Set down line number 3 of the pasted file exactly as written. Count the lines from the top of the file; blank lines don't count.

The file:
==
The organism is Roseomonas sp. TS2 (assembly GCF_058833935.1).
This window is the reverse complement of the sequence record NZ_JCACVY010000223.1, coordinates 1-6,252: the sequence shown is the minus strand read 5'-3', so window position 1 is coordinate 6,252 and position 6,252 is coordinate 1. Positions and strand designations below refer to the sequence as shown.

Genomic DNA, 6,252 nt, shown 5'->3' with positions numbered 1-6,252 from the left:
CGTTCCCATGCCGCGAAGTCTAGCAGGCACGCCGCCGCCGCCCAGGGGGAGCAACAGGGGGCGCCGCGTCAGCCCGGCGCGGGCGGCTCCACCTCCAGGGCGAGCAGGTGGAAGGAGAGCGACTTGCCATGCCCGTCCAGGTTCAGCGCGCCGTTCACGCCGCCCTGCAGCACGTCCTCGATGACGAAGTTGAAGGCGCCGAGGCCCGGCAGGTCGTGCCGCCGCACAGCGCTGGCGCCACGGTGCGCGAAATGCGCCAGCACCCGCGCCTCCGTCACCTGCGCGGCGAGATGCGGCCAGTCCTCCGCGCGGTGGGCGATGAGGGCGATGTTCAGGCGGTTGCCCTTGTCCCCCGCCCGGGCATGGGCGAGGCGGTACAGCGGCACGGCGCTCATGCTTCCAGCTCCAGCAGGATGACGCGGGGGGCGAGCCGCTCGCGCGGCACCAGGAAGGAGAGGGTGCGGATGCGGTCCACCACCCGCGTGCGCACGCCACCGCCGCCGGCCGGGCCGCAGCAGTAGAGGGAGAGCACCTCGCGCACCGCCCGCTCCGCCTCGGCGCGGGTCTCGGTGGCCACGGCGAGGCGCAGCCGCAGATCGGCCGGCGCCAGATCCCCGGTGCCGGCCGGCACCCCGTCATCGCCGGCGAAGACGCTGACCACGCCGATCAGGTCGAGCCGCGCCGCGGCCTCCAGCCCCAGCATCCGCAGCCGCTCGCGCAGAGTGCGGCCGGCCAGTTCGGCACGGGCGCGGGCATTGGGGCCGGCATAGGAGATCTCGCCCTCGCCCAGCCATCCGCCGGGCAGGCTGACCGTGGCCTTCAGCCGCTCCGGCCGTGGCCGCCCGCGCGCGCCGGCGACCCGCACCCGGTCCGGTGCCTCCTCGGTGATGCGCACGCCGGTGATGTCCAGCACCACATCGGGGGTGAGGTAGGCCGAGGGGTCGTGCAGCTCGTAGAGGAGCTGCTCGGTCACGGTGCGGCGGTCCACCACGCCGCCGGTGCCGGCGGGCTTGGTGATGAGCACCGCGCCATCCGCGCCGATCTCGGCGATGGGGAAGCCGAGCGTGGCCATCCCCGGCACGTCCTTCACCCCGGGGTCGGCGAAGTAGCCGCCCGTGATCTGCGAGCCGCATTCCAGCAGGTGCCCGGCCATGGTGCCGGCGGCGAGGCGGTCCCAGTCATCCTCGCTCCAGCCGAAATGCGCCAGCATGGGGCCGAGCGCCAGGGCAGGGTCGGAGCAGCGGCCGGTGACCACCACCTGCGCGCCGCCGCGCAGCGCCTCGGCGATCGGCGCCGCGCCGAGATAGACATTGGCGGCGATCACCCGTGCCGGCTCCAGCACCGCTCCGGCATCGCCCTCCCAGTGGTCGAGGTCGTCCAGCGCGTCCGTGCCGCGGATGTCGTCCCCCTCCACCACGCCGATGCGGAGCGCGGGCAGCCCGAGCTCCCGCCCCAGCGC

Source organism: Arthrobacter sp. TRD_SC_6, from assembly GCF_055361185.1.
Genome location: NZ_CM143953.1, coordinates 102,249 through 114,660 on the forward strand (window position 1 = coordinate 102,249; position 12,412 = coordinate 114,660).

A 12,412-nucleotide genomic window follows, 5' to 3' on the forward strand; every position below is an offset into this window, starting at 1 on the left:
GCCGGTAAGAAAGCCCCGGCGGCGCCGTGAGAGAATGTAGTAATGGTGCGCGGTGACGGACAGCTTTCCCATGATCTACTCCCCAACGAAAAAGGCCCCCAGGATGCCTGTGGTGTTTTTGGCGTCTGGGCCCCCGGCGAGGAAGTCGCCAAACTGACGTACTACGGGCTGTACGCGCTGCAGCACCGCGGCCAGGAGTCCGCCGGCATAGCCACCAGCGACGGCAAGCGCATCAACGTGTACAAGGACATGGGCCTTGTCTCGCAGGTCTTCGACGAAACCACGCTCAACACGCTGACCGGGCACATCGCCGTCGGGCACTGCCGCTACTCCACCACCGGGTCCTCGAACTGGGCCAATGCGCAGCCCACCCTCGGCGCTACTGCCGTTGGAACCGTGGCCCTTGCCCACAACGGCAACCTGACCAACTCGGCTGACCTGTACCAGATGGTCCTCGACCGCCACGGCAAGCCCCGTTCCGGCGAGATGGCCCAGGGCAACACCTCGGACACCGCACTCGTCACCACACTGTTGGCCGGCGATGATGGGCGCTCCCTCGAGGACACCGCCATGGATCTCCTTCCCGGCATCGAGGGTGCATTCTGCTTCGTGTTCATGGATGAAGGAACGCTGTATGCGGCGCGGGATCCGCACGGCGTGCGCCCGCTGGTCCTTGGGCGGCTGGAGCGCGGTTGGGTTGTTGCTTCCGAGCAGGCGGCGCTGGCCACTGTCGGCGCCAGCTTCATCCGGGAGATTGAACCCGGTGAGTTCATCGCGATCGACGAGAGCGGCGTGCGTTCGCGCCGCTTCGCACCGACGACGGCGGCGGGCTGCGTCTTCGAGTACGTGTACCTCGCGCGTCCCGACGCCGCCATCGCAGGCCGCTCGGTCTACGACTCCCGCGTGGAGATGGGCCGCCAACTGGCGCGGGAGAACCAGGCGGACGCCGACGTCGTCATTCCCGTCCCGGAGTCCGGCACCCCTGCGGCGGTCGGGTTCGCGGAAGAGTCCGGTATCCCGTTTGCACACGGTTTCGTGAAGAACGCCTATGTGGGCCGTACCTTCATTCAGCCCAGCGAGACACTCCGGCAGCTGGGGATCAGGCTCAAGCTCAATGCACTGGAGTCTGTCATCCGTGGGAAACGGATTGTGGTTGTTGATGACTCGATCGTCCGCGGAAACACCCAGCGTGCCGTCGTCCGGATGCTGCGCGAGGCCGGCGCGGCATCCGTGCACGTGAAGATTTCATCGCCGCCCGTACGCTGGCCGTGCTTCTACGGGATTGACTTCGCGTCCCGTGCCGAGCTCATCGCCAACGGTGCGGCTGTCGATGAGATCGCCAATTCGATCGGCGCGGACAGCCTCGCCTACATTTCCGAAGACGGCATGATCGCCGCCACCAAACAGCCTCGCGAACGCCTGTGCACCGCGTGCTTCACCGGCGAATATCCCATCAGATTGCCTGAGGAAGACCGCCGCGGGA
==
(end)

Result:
Genomic DNA, 6,252 nt, shown 5'->3' with positions numbered 1-6,252 from the left: